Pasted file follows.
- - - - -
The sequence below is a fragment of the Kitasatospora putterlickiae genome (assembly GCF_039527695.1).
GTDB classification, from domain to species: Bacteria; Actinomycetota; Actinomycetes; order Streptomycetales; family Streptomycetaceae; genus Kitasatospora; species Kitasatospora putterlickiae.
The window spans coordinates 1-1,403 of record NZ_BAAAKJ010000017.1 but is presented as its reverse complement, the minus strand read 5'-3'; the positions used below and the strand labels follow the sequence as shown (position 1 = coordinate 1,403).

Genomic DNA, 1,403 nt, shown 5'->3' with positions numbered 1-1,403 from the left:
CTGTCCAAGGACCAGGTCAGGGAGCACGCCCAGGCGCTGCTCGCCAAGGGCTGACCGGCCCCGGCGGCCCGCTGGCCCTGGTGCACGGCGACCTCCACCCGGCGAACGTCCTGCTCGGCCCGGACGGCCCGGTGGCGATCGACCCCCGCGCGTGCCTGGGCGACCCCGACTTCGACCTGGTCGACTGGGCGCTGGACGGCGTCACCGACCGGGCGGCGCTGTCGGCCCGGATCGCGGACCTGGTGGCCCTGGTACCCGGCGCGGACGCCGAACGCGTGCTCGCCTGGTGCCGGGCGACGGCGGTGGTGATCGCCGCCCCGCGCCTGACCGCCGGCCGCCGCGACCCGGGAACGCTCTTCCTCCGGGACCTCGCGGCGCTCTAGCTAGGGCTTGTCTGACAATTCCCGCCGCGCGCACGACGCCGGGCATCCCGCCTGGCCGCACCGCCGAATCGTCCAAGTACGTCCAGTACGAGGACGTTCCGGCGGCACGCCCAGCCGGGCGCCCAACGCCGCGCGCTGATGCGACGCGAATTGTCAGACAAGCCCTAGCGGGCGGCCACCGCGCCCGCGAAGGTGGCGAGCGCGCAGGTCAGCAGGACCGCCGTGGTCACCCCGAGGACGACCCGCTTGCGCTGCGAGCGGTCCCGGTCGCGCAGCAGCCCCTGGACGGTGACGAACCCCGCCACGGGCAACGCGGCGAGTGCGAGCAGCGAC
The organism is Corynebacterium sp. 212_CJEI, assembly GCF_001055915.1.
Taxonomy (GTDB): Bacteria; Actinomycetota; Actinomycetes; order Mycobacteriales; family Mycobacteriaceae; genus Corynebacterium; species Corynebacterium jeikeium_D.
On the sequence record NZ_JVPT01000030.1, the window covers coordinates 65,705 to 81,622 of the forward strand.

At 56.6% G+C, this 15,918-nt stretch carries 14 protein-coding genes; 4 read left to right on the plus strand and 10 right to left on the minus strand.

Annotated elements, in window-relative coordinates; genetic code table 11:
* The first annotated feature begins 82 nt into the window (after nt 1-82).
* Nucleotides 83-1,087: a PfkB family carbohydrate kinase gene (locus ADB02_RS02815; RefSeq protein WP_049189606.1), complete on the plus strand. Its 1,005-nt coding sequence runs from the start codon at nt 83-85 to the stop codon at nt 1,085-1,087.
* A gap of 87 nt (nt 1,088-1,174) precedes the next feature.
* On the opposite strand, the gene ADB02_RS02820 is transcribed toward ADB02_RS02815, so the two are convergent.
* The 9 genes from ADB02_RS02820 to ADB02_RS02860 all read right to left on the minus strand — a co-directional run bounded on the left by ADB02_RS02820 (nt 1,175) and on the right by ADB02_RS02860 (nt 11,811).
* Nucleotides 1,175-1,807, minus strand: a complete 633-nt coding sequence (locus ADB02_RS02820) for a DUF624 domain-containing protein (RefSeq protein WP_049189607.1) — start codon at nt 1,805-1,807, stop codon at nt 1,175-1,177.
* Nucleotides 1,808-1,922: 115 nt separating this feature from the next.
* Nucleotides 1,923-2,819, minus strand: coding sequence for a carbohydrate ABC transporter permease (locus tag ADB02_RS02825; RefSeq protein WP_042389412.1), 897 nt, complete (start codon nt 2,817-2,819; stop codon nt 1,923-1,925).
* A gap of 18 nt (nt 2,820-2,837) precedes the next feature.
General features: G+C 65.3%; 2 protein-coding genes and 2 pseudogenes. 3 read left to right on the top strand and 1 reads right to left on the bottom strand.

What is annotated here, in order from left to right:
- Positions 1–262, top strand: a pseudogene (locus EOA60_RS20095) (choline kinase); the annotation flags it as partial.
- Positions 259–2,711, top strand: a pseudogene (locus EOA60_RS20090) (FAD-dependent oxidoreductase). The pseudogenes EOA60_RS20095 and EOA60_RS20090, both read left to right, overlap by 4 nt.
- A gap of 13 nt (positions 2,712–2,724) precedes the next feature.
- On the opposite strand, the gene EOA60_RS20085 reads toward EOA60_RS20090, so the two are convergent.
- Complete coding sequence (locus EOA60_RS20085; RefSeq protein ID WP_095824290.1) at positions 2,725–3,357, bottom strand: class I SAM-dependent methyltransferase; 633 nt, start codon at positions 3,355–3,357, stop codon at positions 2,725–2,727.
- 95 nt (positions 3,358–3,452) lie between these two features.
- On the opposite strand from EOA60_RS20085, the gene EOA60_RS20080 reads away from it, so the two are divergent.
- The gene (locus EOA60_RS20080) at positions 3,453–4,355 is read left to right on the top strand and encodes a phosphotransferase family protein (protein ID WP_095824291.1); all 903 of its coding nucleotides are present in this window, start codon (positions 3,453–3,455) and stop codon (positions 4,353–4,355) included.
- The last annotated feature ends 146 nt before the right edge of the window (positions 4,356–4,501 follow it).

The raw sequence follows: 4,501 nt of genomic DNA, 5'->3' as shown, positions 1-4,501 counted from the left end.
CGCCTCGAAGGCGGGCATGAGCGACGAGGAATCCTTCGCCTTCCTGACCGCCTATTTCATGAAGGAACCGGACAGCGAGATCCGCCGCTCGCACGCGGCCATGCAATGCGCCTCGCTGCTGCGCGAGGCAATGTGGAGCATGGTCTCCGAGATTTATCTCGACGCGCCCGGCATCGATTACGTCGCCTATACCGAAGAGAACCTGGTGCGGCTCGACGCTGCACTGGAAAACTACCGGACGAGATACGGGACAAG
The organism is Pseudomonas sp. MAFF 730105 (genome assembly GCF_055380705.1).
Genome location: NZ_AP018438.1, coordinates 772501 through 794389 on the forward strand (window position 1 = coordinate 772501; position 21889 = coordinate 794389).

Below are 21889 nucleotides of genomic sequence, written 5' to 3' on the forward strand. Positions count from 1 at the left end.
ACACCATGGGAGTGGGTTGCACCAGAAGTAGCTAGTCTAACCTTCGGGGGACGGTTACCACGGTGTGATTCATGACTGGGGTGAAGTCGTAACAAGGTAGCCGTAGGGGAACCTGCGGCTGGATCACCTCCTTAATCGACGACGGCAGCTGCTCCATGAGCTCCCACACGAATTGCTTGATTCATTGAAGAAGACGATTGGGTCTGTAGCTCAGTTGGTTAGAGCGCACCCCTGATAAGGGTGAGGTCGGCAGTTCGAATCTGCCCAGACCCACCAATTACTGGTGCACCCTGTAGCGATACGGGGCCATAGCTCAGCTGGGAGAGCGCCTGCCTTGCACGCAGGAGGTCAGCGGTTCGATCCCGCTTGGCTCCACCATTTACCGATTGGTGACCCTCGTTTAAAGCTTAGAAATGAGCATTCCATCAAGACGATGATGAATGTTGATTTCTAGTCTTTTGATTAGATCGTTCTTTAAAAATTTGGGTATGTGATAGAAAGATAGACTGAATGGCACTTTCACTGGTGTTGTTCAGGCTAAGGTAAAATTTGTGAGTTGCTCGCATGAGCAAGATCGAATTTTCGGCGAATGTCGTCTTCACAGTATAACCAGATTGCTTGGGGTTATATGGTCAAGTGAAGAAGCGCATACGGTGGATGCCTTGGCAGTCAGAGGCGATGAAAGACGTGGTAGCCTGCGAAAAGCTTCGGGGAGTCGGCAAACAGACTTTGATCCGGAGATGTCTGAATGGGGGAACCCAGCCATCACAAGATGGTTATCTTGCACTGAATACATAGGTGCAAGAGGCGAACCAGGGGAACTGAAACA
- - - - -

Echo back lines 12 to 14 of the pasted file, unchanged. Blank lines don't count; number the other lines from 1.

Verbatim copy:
* Nucleotides 83-1,087: a PfkB family carbohydrate kinase gene (locus ADB02_RS02815; RefSeq protein WP_049189606.1), complete on the plus strand. Its 1,005-nt coding sequence runs from the start codon at nt 83-85 to the stop codon at nt 1,085-1,087.
* A gap of 87 nt (nt 1,088-1,174) precedes the next feature.
* On the opposite strand, the gene ADB02_RS02820 is transcribed toward ADB02_RS02815, so the two are convergent.